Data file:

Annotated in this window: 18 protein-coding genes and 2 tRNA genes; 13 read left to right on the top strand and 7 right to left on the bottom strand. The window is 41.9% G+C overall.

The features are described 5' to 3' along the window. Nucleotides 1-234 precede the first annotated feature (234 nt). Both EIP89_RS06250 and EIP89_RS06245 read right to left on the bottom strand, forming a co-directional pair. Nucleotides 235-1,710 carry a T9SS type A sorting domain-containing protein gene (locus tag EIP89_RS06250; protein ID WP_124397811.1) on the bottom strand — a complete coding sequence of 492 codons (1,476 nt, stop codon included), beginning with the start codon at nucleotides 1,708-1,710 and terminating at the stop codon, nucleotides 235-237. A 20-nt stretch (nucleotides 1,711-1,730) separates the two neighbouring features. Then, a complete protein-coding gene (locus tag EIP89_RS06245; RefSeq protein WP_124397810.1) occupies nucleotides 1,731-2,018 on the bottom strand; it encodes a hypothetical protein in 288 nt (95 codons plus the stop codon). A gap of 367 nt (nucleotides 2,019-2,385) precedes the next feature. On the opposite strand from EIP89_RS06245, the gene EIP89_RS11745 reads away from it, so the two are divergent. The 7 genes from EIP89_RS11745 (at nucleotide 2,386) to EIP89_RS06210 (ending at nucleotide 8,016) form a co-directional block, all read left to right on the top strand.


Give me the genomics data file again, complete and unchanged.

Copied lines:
Annotated in this window: 18 protein-coding genes and 2 tRNA genes; 13 read left to right on the top strand and 7 right to left on the bottom strand. The window is 41.9% G+C overall.

The features are described 5' to 3' along the window. Nucleotides 1-234 precede the first annotated feature (234 nt). Both EIP89_RS06250 and EIP89_RS06245 read right to left on the bottom strand, forming a co-directional pair. Nucleotides 235-1,710 carry a T9SS type A sorting domain-containing protein gene (locus tag EIP89_RS06250; protein ID WP_124397811.1) on the bottom strand — a complete coding sequence of 492 codons (1,476 nt, stop codon included), beginning with the start codon at nucleotides 1,708-1,710 and terminating at the stop codon, nucleotides 235-237. A 20-nt stretch (nucleotides 1,711-1,730) separates the two neighbouring features. Then, a complete protein-coding gene (locus tag EIP89_RS06245; RefSeq protein WP_124397810.1) occupies nucleotides 1,731-2,018 on the bottom strand; it encodes a hypothetical protein in 288 nt (95 codons plus the stop codon). A gap of 367 nt (nucleotides 2,019-2,385) precedes the next feature. On the opposite strand from EIP89_RS06245, the gene EIP89_RS11745 reads away from it, so the two are divergent. The 7 genes from EIP89_RS11745 (at nucleotide 2,386) to EIP89_RS06210 (ending at nucleotide 8,016) form a co-directional block, all read left to right on the top strand.